They all are a problem, especially the silent majority.
H/T: Diana West
France’s No-Go Zones: Assimilation-Resistant Muslims Are the Real Refugee Problem
The jihad is raging in Paris. President Hollande repeatedly declares that France is at war, and press reporting has highlighted the French military’s combat operations against ISIS in Syria. But what the French are most worried about — and what the Obama-friendly media are happy to gloss over while the president is pushing to import thousands of Middle Eastern Muslims into our country — is fifth-column activity, meaning French Islamists supportive of violent jihadists.
Early Wednesday morning, French police conducted a raid in Saint-Denis, on the northern edge of Paris, where operatives of the jihadist enemy were holed up in an apartment. In the ensuing shootout involving several jihadists, Kalashnikovs were fired at police who stormed the hideaway. A woman detonated an explosive suicide vest. Several police were wounded; the woman and a male terrorist were killed.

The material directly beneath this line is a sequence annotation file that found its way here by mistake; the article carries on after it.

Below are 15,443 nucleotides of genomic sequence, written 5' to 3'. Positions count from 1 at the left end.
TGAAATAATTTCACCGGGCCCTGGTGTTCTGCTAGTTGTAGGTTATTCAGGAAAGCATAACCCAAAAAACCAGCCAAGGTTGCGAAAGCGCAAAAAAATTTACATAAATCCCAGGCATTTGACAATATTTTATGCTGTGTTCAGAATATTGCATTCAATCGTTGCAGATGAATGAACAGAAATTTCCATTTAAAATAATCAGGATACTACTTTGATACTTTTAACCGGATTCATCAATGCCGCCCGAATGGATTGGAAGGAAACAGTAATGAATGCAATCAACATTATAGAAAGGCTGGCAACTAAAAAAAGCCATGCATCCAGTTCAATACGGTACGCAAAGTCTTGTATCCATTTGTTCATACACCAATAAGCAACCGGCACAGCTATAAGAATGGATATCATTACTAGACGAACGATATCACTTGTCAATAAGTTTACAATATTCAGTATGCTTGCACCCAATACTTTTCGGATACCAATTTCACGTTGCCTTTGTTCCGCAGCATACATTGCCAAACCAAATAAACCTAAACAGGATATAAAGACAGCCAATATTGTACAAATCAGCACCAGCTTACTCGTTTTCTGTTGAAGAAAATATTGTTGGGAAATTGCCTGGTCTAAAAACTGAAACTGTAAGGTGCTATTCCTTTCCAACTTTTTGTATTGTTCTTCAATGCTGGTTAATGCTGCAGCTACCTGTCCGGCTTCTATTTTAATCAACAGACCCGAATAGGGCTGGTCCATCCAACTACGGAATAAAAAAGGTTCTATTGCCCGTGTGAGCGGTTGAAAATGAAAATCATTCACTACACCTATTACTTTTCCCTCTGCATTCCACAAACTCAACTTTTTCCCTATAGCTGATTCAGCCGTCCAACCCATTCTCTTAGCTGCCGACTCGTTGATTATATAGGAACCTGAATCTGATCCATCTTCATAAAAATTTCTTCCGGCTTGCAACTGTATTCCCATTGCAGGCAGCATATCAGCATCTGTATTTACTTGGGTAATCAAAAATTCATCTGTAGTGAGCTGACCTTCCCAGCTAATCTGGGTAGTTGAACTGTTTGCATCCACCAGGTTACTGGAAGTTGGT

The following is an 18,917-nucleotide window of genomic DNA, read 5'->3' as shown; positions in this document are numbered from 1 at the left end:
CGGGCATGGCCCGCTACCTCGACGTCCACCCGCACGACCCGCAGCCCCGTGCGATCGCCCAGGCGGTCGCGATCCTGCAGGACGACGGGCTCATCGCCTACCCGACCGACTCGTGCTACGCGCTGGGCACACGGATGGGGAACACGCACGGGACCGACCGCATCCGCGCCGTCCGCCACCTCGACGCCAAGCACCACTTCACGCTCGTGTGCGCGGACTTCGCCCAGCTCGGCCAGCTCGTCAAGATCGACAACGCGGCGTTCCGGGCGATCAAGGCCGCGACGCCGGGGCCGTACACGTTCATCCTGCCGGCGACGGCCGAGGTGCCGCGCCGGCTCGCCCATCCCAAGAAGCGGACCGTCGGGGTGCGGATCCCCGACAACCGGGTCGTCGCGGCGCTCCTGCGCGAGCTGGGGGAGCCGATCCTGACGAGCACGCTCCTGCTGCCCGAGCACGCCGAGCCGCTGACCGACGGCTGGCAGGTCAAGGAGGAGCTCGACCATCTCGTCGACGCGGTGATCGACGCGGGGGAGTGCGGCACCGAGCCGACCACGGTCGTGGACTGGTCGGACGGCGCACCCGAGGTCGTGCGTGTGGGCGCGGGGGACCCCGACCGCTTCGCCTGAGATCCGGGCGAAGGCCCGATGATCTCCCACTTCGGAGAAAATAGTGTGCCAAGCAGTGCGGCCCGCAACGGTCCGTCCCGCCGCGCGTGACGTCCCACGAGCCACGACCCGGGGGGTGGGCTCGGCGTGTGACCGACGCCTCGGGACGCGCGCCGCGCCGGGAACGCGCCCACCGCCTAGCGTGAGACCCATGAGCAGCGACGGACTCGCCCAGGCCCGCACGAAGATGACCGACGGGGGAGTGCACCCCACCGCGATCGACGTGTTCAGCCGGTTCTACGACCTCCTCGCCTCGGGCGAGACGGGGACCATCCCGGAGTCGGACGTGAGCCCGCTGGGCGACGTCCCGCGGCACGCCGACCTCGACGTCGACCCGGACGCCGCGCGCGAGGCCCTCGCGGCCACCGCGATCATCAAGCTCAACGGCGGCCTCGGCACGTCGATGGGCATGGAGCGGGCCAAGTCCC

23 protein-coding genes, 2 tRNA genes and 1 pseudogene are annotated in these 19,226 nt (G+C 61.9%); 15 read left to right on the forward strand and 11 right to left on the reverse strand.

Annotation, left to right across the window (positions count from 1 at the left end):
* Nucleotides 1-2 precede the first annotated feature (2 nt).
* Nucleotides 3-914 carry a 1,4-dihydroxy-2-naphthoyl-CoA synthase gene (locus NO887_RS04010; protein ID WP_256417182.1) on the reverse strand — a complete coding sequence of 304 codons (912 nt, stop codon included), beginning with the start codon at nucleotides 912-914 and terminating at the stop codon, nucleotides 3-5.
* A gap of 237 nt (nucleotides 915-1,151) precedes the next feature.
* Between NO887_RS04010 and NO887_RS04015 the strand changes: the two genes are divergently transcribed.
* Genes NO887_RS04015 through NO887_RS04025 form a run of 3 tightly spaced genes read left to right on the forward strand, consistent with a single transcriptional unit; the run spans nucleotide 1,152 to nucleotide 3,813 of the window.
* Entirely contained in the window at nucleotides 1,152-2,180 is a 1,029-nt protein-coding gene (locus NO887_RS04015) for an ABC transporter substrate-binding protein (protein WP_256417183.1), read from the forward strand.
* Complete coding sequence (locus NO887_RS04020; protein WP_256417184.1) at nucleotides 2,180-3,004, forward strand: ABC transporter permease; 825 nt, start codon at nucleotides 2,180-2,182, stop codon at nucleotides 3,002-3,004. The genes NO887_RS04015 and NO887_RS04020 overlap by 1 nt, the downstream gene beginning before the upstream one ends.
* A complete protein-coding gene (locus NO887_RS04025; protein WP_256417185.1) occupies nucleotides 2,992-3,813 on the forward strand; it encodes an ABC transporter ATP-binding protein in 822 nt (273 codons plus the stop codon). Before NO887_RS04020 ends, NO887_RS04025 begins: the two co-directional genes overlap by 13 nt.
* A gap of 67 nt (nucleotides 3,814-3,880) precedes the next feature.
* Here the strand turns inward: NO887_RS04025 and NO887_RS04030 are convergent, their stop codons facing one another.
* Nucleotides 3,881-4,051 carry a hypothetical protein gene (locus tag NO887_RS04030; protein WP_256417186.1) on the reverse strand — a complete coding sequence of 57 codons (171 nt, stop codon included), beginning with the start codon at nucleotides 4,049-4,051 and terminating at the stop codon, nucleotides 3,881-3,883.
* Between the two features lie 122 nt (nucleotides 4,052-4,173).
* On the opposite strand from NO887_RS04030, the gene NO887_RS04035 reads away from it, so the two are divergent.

Breaking reports indicate that the male may be Abdelhamid Abaaoud, the 27-year-old ISIS operative believed to be the mastermind of Friday’s mass-murder attacks. The woman is believed to be Abaaoud’s cousin.
So why did the jihadists end up in Saint-Denis? Because it is a notorious Islamic enclave, though you wouldn’t know it from the mainstream American media. The terrorists are in Saint-Denis because they know they have the support — or at least the indulgence — of a large, studiously assimilation-resistant Muslim population.
The New York Times describes the location where the terrorists dwelled as “the medieval heart of the northern Paris suburb of St.-Denis.” Its report on the raid elaborates that Saint-Denis is “a city of 118,000 people . . . known for its melting pot population and large Muslim community, as well as a Gothic basilica where many French monarchs are buried.” You get the impression that, notwithstanding a large number of Muslims, we’re talking about a diverse town redolent of French tradition and history.